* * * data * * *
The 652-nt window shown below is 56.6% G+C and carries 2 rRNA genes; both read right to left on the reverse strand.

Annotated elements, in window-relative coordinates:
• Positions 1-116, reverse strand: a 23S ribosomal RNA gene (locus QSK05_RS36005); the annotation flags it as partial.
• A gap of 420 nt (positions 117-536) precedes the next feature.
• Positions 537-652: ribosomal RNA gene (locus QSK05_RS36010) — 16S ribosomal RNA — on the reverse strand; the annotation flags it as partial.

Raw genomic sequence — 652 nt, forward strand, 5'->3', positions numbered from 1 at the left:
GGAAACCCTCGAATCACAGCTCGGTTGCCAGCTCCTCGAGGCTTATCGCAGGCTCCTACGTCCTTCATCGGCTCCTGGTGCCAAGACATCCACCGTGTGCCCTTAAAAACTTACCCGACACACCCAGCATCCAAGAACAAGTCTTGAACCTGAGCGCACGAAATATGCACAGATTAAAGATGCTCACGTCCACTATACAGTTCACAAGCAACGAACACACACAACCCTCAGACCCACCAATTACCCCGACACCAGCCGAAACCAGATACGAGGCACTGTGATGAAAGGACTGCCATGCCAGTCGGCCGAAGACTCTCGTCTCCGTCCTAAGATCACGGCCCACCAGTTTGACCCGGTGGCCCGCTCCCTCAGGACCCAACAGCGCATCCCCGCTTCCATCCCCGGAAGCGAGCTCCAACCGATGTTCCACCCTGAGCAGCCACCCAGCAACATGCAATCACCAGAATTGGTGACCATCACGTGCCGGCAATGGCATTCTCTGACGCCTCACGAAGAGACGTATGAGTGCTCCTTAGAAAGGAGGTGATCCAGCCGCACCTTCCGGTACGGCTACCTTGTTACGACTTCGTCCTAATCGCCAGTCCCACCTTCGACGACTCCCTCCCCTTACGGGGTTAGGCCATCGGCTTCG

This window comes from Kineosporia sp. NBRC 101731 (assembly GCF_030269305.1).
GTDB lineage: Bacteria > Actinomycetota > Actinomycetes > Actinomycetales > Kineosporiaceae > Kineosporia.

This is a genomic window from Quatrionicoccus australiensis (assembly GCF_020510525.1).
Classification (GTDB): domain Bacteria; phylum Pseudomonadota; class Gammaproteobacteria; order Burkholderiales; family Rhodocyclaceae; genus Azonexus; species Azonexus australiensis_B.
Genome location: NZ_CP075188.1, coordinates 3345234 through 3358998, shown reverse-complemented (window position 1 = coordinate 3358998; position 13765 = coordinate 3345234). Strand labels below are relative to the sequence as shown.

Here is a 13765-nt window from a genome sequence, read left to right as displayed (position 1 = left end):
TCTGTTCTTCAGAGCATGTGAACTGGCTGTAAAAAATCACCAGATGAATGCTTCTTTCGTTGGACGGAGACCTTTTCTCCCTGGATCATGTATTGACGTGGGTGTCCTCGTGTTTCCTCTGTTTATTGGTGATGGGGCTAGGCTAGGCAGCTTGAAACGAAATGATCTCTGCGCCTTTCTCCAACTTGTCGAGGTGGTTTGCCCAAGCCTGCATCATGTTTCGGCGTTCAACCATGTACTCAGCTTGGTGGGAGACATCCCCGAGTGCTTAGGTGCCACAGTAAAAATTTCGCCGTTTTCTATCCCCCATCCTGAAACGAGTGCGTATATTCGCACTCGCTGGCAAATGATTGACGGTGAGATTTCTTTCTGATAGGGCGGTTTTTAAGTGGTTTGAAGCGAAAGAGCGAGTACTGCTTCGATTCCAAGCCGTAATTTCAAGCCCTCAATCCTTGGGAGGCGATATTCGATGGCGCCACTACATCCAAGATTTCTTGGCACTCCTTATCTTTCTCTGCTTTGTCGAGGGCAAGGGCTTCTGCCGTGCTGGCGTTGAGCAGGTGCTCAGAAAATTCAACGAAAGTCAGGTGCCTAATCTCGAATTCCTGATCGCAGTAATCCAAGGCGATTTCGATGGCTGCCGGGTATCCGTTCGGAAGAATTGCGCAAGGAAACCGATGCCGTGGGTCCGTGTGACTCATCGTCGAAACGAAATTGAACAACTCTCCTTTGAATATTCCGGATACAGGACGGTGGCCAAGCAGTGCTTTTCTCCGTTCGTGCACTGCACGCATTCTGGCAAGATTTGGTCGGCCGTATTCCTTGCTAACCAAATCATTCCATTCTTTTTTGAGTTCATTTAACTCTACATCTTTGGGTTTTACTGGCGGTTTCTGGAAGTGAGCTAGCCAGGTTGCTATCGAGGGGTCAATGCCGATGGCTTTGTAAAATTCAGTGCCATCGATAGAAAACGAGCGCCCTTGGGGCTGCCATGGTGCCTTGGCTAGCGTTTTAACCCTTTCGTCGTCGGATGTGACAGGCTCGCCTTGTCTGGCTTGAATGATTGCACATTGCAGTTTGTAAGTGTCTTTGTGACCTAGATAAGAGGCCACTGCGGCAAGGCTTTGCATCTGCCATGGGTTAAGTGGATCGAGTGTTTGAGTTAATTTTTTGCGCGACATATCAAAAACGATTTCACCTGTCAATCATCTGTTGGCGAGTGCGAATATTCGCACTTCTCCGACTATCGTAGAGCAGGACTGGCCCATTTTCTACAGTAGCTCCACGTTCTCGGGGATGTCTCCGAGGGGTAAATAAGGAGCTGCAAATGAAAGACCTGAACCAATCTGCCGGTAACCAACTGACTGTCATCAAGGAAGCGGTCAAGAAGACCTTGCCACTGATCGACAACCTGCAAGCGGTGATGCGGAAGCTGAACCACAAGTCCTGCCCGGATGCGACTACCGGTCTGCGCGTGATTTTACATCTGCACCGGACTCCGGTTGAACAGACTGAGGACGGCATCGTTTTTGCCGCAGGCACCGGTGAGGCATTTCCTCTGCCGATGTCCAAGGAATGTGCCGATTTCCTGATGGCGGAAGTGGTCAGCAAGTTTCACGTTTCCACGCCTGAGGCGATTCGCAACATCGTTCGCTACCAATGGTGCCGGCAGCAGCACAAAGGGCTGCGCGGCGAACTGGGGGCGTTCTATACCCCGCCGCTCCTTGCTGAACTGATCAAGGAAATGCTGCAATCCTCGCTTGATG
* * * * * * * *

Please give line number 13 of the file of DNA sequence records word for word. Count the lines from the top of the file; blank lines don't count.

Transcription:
Here is a 13765-nt window from a genome sequence, read left to right as displayed (position 1 = left end):